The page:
Back Next The Church of St. Mary the Virgin, Fulton, Missouri  


13 September 1990:  "On December 29th 1940, this church, along with thirteen other Wren churches, was destroyed in the Luftwaffe's great fire raid on the City of London, which was later dubbed 'The Second Great Fire of London' ... as the Luftwaffe dropped 10,000 incendiary bombs onto the City and came within an ace of destroying the financial centre of the British Empire. Only bad weather back in France prevented the bombers returning for what would surely have been a devastating second wave.

On this night, the church of St Mary the Virgin was reduced to a shell...It looked as if the Church of St Mary the Virgin would join the ranks of those lost, for it lay derelict for some twenty years after the Blitz; four walls and the spire standing seemingly unloved and by the early 1960s slated for demolition, doubtless to be replaced by another faceless office development... The scheme [to rebuilt in Fulton] had Churchill's backing and before he died in 1965, he had written...that the plan to remove and re-dedicate the church at Fulton 'symbolized the ideals of the Anglo-American association, on which rest now as before, so many of our hopes for peace and for the future of mankind.'"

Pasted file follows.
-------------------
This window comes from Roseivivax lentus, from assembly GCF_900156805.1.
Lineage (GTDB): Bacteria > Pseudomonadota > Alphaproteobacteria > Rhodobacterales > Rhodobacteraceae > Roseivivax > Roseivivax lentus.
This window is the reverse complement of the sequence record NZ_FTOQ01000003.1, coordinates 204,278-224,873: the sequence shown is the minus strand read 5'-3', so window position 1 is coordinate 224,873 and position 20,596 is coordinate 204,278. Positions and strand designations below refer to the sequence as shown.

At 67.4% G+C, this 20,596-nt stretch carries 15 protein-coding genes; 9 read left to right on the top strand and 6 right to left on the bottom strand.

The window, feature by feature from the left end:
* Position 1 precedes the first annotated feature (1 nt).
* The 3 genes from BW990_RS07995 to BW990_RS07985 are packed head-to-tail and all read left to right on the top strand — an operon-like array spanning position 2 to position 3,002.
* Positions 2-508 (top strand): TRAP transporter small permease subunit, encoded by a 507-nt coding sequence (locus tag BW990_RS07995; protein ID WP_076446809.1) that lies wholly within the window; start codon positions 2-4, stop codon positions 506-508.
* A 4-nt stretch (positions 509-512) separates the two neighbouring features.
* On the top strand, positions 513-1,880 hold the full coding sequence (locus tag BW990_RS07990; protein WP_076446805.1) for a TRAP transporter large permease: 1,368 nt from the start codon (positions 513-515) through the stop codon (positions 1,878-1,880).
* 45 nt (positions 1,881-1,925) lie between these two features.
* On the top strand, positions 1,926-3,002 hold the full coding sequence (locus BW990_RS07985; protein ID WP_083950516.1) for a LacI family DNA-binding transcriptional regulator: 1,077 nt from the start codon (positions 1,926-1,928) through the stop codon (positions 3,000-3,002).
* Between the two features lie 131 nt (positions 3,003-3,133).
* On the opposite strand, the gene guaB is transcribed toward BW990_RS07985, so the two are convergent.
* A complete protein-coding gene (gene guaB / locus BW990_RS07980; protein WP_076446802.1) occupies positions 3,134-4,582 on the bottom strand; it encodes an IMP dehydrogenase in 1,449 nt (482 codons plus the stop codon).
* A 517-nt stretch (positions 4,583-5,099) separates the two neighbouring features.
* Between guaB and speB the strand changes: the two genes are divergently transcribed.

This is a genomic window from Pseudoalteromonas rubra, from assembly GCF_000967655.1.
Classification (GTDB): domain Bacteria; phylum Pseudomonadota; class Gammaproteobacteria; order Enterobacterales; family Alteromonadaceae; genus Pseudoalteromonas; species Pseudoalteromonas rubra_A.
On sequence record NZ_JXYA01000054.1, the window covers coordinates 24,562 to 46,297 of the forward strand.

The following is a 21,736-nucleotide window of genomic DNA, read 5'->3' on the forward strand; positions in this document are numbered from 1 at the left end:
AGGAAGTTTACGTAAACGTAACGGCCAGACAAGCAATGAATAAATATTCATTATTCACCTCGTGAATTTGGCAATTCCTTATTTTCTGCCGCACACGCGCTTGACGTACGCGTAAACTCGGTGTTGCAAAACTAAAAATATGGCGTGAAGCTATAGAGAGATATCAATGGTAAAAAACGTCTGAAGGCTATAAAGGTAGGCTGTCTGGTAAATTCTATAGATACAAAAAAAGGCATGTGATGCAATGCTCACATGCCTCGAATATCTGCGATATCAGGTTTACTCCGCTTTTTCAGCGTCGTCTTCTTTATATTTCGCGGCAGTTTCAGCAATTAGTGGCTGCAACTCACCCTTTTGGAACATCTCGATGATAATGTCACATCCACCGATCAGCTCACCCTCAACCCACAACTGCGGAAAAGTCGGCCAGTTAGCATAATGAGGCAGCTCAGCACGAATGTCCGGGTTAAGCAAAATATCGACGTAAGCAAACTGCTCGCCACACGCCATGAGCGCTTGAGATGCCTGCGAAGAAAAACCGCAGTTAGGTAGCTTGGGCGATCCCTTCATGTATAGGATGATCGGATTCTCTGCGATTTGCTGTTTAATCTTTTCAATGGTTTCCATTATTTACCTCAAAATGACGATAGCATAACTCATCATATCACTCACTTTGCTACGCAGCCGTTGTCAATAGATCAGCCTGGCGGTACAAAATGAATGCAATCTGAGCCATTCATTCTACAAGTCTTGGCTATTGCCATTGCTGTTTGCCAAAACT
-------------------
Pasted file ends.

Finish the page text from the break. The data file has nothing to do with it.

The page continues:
Actor Richard Burton was a major promoter and donor for the project.

Some 7,000 stones were carefully numbered, denoting their exact position in the church, and were transported across the Atlantic by sea, free of charge as ships' ballast, and onto Fulton, Missouri, by rail.